Category Archives: Genealogy Software

50 Essential Genealogy Tech Tools

Two weeks ago, I published a couple of “Essential” lists, 50 Essential Books for my Home Genealogy Library and 50 Essential Websites for My Genealogy Research.

fhtess65, who writes Writing My Past, shared her “tools of the trade” and asked for those that others used. I decided I needed to add this third “50 Essentials” category so I am sharing it with you today – the essential software and apps that I use, have tried, or, in a few cases, am familiar with, for my research. My tech tools list will be set up a bit differently than the other two lists, as I will group resources into categories. Through the years, I’ve tried out various tech toys, both free and purchased, and at times, I still use more than one in a category for different reasons.

I will put a dollar sign in front of the products that need to be purchased. I’m not including any prices because prices change and it’s always good to look for sales and discount opportunities.

If there is a tutorial (or more than one) available, I will include
Tutorial after the product name with the link embedded. Also, many of these products have zillions of tutorials available. I just chose one or one page of multiple tutorials on the company website.

Group One – Genealogy Database Software

I believe it is absolutely essential to use a database program housed on your own computer as the primary  work space. Sharing uploaded trees is a terrific way to collaborate and find new cousins, but there are many dangers in only having an online tree. First, links break or are changed frequently. If your documents and images are not saved on your own computer, when the links don’t work, your item is gone. Websites come and go; databases also disappear when contracts with companies end or when the compiler chooses to take them down. I just don’t get people who say they primarily work in an online tree. With all the years I’ve put into my research, I want to keep control of it on my own computer! 

The choice of software is up to each user. I was a longtime Family Tree Maker buff, but became disenchanted with it over time and began looking at other programs. I still haven’t made a final choice and it is possible that my choice will be to use more than one program because of various options they offer.

I purchased each of these a number of years ago, when they were on sale, and have found features I really like in each. RootsMagic, Ancestral Quest, Heredis and Legacy all have basic versions you can try out and use. Family Historian offers a 30 day free trial of the full version. To my knowledge, Family Tree Maker has no free trial.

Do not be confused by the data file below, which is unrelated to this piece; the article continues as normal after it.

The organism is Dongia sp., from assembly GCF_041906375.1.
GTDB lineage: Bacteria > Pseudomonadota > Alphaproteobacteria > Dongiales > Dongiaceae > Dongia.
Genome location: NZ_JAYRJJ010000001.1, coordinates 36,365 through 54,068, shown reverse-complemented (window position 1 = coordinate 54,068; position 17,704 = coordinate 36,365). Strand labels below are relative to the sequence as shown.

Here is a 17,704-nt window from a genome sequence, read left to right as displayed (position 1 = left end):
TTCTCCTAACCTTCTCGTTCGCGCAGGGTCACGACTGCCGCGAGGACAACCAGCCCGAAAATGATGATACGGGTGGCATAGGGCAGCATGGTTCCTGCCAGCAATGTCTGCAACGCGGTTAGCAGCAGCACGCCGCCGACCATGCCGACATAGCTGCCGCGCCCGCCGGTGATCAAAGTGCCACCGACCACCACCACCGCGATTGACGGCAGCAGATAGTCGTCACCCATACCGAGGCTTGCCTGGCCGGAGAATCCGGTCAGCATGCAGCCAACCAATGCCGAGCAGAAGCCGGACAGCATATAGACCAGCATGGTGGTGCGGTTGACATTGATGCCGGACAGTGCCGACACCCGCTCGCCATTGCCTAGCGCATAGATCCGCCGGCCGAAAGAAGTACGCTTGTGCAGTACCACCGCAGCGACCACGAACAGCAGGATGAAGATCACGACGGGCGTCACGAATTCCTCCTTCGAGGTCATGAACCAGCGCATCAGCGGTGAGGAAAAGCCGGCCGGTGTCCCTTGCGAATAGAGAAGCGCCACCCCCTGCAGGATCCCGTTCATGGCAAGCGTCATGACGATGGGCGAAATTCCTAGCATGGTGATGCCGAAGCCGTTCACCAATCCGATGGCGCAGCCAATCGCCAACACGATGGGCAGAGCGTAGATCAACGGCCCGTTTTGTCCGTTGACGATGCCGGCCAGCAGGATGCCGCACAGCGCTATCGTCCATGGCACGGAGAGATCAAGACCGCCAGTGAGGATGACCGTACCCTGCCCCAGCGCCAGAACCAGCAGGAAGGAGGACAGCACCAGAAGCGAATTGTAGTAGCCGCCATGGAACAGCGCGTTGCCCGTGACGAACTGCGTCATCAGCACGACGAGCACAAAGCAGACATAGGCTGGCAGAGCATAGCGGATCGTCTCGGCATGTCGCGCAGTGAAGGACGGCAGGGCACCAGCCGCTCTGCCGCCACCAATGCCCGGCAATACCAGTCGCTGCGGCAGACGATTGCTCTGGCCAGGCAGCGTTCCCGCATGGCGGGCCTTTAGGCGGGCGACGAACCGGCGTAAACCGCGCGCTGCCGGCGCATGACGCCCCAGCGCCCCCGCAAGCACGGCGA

1. $ RootsMagic 7,  Tutorials
  2. $ Family Historian 7, Tutorials
  3. $ Legacy 9, Tutorials
  4. $ Family Tree Maker 2019 – when it is finally released. I currently have the 2014 update.
  5. $ Ancestral Quest 16, Tutorials
  6. $ Heredis 2021 –  Tutorials
  7. $ Reunion– Mac only, Tutorials

For those who want to host their own family history website:

8. $ TNG – The Next Generation of Genealogy Site Building, This is on my wish list. Tutorials – read only

Group Two – Image Manipulators

Images need to be saved, restored, cropped and who knows what else to make them useful and accessible. It’s particularly important to be able to web clip images that don’t have a “right click and save” option. I purchased Snagit because of options it has for images on my blog.

9. Irfanview – free, used at the Family History Library Tutorial
10. Screen Hunter – free version works well Tutorial
11. PicMonkey – free photo editing Tutorials
12. $ Photoshop – I can only do the very basics. Dave is in charge of more advanced editing. I have never used $ Photoshop Elements, but it is less expensive and others say it has a much easier learning curve.
13. $ Snagit, Tutorials
14. UMarkOnline – watermark your images

Group Three – Transcription Programs

Transcribing old documents is a necessity. I use both a free program and Champollion, which I purchased, because Champollion has the fabulous capability to enhance and clean up old documents.

15. Jacob Boerema’s Transcript, 
16. $ Champollion 2.0, Tutorial – DearMyrtle Hangout

Group Four – Maps and Timelines

Anyone wanting to use Google Earth’s overlays and more advanced options should check out Lisa Louise Cooke’s Genealogy Gems. She has done quite a bit with Google Earth and genelogy.

17. Google Earth
18. $ History Lines – creates an ancestral timeline with historical events noted that occurred within the person’s lifetime. I particularly like the Swedish timelines as I have learned so much about that country’s history. Tutorial